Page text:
When I looked into starting a web business I was surprised by some of the tax advantages. I am no expert, but I did read the Internal revenue code and regulations and I found out that as long as you have a profit motive, you can deduct any losses from a business from your personal income (what you got from work). So, if you decide to open up shop your self and you invest money buying parts, tools, renting space etc, you can deduct it from what you make in the business, and if any is left you deduct if from your personal income. Under the IRS rules if you show a profit for any 3 of 5 years you are presumed to have a profit motive and the losses in the other two years will be allowed.

So, consider this scenario. You have 2 cars. One is a trail rig only, the other your daily driver. You open up a web business called Neat Jeep Stuff Cheap.com. You buy a magnetic sign for your trail rig and put it on the door. Now everytime you use your trail rig you are advertising for your business. All your travel expenses etc. are deductible. As is maintenance on the rig. For that matter the truck can be depreciated as a business asset. In addition, you can put neat jeep stuff on the truck as examples of what you sell. Think about how much money we are talking about. If you have a truck worth 10,000 and you take 3 trips a year costing 1000 total, and you put 1000 of parts on your truck, you can deduct the 2000 for expenses and parts (You bet Currie and Warn deduct everytime they build a rig and take it out...). You will also get another 2000 (approximately) for the first years depreciation of the truck. Assume for the sake of argument that for the first year you only sold a thousand dollars of parts (not bad for your first year side business...) You still have 3000 of deductions against your personal income. If you are in the 28% tax bracket, you save 840 bucks in taxes. These numbers a small and depending on your truck, trips and expenses they could be much larger. The danger with having a huge loss in your business is that it might attract IRS attention (just guessing), but I can't imagine a few thousand dollars will red flag the return for audit.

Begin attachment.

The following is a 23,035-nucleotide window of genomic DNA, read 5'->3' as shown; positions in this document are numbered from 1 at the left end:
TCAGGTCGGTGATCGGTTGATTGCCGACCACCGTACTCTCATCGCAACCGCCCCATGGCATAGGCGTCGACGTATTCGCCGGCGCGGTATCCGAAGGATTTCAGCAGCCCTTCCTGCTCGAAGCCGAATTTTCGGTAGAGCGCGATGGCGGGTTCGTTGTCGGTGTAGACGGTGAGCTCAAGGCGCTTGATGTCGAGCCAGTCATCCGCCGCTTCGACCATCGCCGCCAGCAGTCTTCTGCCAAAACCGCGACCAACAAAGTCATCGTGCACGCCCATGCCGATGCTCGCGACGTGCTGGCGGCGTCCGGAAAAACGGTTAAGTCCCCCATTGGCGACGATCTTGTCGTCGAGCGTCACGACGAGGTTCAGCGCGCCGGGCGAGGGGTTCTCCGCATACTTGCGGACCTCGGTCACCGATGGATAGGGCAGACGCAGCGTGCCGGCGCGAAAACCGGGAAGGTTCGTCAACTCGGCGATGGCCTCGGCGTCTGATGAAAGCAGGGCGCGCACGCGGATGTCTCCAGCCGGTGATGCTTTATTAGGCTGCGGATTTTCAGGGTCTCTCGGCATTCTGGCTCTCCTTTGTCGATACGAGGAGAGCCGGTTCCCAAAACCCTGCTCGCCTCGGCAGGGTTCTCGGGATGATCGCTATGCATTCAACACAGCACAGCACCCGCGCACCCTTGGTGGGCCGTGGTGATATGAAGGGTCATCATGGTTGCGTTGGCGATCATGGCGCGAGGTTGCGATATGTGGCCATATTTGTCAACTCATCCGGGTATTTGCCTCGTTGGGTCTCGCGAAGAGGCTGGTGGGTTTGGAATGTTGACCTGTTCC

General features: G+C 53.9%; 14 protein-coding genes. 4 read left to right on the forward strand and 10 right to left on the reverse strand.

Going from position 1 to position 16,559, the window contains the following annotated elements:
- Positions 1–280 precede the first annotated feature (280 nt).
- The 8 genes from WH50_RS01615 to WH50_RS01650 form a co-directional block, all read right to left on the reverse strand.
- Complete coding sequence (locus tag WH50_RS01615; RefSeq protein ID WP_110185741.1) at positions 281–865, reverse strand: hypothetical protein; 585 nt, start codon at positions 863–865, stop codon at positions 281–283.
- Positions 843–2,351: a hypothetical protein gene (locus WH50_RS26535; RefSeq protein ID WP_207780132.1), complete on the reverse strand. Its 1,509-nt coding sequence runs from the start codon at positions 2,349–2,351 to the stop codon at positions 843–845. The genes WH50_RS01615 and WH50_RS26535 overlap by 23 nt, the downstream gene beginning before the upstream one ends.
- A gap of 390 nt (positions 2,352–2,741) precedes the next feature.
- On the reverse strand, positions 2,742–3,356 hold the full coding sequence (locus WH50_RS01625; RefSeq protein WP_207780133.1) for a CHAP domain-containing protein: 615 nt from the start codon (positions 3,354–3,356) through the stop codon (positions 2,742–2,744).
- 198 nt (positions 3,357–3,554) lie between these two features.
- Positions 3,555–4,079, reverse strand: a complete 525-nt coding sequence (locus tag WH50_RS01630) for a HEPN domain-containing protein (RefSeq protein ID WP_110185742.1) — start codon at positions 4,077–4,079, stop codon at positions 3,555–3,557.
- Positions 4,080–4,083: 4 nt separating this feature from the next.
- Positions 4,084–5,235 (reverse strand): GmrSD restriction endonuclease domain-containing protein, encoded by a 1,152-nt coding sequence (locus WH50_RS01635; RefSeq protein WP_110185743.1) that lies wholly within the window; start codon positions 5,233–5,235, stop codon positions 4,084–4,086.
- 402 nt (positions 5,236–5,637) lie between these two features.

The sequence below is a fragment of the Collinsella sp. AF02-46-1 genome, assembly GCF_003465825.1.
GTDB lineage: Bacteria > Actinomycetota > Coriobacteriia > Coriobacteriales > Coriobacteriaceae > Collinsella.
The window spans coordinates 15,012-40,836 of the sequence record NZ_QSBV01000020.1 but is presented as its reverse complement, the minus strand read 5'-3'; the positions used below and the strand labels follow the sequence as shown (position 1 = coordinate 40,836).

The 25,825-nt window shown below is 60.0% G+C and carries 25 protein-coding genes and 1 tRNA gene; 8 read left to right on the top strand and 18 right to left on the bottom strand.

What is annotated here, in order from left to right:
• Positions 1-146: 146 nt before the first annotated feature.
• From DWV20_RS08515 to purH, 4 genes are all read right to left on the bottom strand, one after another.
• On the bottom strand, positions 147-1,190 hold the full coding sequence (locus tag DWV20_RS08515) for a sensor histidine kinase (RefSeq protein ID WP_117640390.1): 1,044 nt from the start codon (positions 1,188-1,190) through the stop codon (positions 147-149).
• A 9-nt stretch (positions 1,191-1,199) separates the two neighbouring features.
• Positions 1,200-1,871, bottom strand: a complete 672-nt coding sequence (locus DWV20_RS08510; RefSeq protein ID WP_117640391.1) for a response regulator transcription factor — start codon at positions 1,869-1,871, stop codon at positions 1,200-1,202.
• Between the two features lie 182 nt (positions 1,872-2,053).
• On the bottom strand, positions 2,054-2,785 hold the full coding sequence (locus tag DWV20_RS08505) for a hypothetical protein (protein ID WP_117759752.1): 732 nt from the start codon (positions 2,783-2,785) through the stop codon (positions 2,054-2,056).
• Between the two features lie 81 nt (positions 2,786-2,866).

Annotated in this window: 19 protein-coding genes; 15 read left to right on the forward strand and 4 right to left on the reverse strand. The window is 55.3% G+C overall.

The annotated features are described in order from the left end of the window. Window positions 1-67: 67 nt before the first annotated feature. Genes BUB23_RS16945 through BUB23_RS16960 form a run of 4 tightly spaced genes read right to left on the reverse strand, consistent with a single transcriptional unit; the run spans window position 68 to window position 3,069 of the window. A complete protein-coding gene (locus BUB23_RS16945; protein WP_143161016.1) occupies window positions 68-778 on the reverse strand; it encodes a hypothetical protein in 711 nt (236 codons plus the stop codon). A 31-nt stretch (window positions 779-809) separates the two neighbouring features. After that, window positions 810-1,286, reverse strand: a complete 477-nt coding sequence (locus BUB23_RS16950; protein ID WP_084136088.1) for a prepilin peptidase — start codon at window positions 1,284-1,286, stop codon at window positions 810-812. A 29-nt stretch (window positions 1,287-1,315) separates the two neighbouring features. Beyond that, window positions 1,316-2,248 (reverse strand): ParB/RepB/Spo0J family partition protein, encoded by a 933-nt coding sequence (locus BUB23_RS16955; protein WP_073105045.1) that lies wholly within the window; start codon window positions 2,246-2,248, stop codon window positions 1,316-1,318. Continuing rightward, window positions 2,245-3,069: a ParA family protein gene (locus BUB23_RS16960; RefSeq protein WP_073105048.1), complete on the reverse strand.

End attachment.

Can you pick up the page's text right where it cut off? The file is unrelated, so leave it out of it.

Since you will need to show a profit after the second year (and for 3 years thereafter) you can stop taking all the deductions you were and show a modest profit of a few hundred bucks. What that means is that the most effective time to start the business and show a loss is when you will have lots of expenses (like buying or building your jeep/shop, or investing in specialized tools).

I have heard lots of people say don't open a business just for tax reasons. Maybe that is true, but if you already have all the expenses I just mentioned (going on trips, buying parts, owning a second vehicle) starting a business can be a quick tax savings that may pan out into a profitable business.

I always figure anything I can do to keep my money in my pocket (or invested in my jeep) is worth a good long look...

Shawn

82 CJ-7, stock 258, Chrysler 999 auto, 5" lift, 33" tires, 4.56 gears, detroit locker/1 piece axles in the rear. Daily driver....
 

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i'm planning on going into business for myself (part-time and by apointment only/wwwthreads_images/icons/smile.gif) and working out of my house also... i live on a main st. (zoned for business), have parking and am building a 2 story garage/shop as we type.
i've heard alot tax advantages, i'm keeping my records very straight.

fyi, my shop will specialize in axles and gearboxes.
just been messing around on a web page alittle (still under major construction) but you can view it here http://www.geocities.com/yj3qtr_ton/mainstaxleandgear.html

3/4tonYJ

http://www.geocities.com/yj3qtr_ton
 
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3/4tonYJ nice job your doing on your web page,are you going to specialize and work on just Jeeps?